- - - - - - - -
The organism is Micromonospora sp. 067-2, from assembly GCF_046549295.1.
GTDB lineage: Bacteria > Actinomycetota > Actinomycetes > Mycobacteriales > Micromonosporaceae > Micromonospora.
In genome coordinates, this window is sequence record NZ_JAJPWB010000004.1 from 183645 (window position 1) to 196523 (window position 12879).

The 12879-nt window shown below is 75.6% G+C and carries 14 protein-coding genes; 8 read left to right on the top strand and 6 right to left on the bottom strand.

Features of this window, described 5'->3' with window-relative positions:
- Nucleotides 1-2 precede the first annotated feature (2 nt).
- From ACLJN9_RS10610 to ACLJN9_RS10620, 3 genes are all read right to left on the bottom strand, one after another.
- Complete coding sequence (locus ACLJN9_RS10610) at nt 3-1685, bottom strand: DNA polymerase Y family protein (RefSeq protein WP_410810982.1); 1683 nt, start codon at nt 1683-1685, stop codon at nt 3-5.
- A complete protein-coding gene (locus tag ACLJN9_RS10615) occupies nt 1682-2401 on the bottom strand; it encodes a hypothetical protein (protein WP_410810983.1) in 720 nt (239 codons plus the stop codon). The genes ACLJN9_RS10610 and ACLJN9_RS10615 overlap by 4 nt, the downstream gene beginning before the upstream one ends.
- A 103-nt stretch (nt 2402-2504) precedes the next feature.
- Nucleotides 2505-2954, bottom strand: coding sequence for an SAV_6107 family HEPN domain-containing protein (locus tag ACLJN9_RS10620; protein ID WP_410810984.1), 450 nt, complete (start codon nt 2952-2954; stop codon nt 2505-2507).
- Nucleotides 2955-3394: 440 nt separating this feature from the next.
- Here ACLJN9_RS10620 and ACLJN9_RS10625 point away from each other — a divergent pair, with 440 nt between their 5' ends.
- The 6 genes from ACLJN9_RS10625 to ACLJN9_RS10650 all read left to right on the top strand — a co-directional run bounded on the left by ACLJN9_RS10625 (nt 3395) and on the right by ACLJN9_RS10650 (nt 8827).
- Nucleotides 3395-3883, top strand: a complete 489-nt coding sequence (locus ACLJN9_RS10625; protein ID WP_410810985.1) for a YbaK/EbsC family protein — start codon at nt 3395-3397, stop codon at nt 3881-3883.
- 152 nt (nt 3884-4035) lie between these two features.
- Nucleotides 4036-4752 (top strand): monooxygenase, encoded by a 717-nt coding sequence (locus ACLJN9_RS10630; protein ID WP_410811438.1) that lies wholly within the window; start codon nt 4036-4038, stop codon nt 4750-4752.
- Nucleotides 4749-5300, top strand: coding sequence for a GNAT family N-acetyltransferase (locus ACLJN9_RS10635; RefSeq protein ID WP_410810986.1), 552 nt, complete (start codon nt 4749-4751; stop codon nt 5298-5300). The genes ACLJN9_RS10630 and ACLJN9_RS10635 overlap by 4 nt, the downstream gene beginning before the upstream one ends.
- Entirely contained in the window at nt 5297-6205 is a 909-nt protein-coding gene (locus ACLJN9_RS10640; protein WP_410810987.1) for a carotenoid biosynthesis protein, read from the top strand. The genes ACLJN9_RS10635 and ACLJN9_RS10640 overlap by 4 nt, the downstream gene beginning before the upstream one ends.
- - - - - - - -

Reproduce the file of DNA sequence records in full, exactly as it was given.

The organism is Micromonospora sp. 067-2, from assembly GCF_046549295.1.
GTDB lineage: Bacteria > Actinomycetota > Actinomycetes > Mycobacteriales > Micromonosporaceae > Micromonospora.
In genome coordinates, this window is sequence record NZ_JAJPWB010000004.1 from 183645 (window position 1) to 196523 (window position 12879).

The 12879-nt window shown below is 75.6% G+C and carries 14 protein-coding genes; 8 read left to right on the top strand and 6 right to left on the bottom strand.

Features of this window, described 5'->3' with window-relative positions:
- Nucleotides 1-2 precede the first annotated feature (2 nt).
- From ACLJN9_RS10610 to ACLJN9_RS10620, 3 genes are all read right to left on the bottom strand, one after another.
- Complete coding sequence (locus ACLJN9_RS10610) at nt 3-1685, bottom strand: DNA polymerase Y family protein (RefSeq protein WP_410810982.1); 1683 nt, start codon at nt 1683-1685, stop codon at nt 3-5.
- A complete protein-coding gene (locus tag ACLJN9_RS10615) occupies nt 1682-2401 on the bottom strand; it encodes a hypothetical protein (protein WP_410810983.1) in 720 nt (239 codons plus the stop codon). The genes ACLJN9_RS10610 and ACLJN9_RS10615 overlap by 4 nt, the downstream gene beginning before the upstream one ends.
- A 103-nt stretch (nt 2402-2504) precedes the next feature.
- Nucleotides 2505-2954, bottom strand: coding sequence for an SAV_6107 family HEPN domain-containing protein (locus tag ACLJN9_RS10620; protein ID WP_410810984.1), 450 nt, complete (start codon nt 2952-2954; stop codon nt 2505-2507).
- Nucleotides 2955-3394: 440 nt separating this feature from the next.
- Here ACLJN9_RS10620 and ACLJN9_RS10625 point away from each other — a divergent pair, with 440 nt between their 5' ends.
- The 6 genes from ACLJN9_RS10625 to ACLJN9_RS10650 all read left to right on the top strand — a co-directional run bounded on the left by ACLJN9_RS10625 (nt 3395) and on the right by ACLJN9_RS10650 (nt 8827).
- Nucleotides 3395-3883, top strand: a complete 489-nt coding sequence (locus ACLJN9_RS10625; protein ID WP_410810985.1) for a YbaK/EbsC family protein — start codon at nt 3395-3397, stop codon at nt 3881-3883.
- 152 nt (nt 3884-4035) lie between these two features.
- Nucleotides 4036-4752 (top strand): monooxygenase, encoded by a 717-nt coding sequence (locus ACLJN9_RS10630; protein ID WP_410811438.1) that lies wholly within the window; start codon nt 4036-4038, stop codon nt 4750-4752.
- Nucleotides 4749-5300, top strand: coding sequence for a GNAT family N-acetyltransferase (locus ACLJN9_RS10635; RefSeq protein ID WP_410810986.1), 552 nt, complete (start codon nt 4749-4751; stop codon nt 5298-5300). The genes ACLJN9_RS10630 and ACLJN9_RS10635 overlap by 4 nt, the downstream gene beginning before the upstream one ends.
- Entirely contained in the window at nt 5297-6205 is a 909-nt protein-coding gene (locus ACLJN9_RS10640; protein WP_410810987.1) for a carotenoid biosynthesis protein, read from the top strand. The genes ACLJN9_RS10635 and ACLJN9_RS10640 overlap by 4 nt, the downstream gene beginning before the upstream one ends.